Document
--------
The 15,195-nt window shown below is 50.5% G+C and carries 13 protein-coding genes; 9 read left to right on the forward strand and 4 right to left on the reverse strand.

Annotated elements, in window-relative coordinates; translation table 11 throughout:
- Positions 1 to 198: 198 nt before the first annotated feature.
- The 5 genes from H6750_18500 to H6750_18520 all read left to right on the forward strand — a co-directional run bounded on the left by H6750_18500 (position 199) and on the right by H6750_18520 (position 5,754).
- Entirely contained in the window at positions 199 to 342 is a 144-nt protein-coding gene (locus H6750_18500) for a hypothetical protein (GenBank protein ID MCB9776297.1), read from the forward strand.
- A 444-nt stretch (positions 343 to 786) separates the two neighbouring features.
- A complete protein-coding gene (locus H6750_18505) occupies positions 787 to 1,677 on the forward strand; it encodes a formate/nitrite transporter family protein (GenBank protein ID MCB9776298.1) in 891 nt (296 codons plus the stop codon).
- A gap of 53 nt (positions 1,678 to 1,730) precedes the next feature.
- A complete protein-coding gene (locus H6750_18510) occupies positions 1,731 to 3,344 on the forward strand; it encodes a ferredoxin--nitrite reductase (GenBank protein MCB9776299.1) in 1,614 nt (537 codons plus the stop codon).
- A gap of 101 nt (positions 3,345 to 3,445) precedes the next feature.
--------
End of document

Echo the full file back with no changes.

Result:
The 15,195-nt window shown below is 50.5% G+C and carries 13 protein-coding genes; 9 read left to right on the forward strand and 4 right to left on the reverse strand.

Annotated elements, in window-relative coordinates; translation table 11 throughout:
- Positions 1 to 198: 198 nt before the first annotated feature.
- The 5 genes from H6750_18500 to H6750_18520 all read left to right on the forward strand — a co-directional run bounded on the left by H6750_18500 (position 199) and on the right by H6750_18520 (position 5,754).
- Entirely contained in the window at positions 199 to 342 is a 144-nt protein-coding gene (locus H6750_18500) for a hypothetical protein (GenBank protein ID MCB9776297.1), read from the forward strand.
- A 444-nt stretch (positions 343 to 786) separates the two neighbouring features.
- A complete protein-coding gene (locus H6750_18505) occupies positions 787 to 1,677 on the forward strand; it encodes a formate/nitrite transporter family protein (GenBank protein ID MCB9776298.1) in 891 nt (296 codons plus the stop codon).
- A gap of 53 nt (positions 1,678 to 1,730) precedes the next feature.
- A complete protein-coding gene (locus H6750_18510) occupies positions 1,731 to 3,344 on the forward strand; it encodes a ferredoxin--nitrite reductase (GenBank protein MCB9776299.1) in 1,614 nt (537 codons plus the stop codon).
- A gap of 101 nt (positions 3,345 to 3,445) precedes the next feature.